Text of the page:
“Scott Walker has a very mixed record on the things that create jobs in wind and energy sectors in Iowa, especially ethanol,” Rybak said.
Focus on key candidates
Iowa Gov. Terry Branstad set the tone Saturday for the summit – sponsored in part by the ethanol industry – by raising a rallying cry in favor of the federal Renewable Fuels Standard that boosts the ethanol industry. The standard requires that biofuels be blended into the fuels sold at gas pumps around the country.
“Don’t mess with RFS!” Branstad told the crowd to cheers Saturday morning.
In case any of the out-of-town politicians didn’t get the message, U.S. Sen. Chuck Grassley (R-Iowa) underlined it. “There’s nothing negative about ethanol,” Grassley said. “It’s good, good, good.”
Walker lined up rhetorically with the home team in Iowa, mentioning Branstad in almost every one of his answers.
On Monday morning, Walker will sign controversial right-to-work legislation in Milwaukee.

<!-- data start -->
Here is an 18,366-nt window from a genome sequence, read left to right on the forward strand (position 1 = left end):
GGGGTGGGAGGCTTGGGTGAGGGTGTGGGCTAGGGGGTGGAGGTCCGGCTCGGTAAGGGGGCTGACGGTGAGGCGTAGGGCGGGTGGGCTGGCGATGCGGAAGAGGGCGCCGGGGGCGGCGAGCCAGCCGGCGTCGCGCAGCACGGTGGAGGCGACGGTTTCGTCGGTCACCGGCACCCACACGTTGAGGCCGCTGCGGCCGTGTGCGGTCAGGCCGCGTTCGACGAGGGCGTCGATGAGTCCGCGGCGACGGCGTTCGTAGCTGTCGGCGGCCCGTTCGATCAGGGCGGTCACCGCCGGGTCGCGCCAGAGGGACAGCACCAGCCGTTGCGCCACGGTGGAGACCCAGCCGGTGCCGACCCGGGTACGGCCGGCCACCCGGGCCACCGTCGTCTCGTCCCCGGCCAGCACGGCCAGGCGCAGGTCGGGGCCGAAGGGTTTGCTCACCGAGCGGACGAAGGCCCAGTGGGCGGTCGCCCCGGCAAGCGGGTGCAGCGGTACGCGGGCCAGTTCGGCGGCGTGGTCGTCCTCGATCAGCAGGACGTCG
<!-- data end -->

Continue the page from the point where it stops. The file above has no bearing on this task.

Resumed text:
He started Saturday in Georgia, where he was receiving foreign-policy lectures at a meeting of the conservative American Enterprise Institute.
“He’s getting policy briefings and we’re bringing on staff and advisers because that’s what we’re doing with Our American Revival and it’s important to do,” said Kirsten Kukowski, spokeswoman for Our American Revival, Walker’s political group. “He’s a governor, an executive and a leader, and he’s going to manage this process the same way he’s managed his time and staff as county executive and governor.”
Ethanol a key issue
In Iowa, ethanol is an integral part of politics.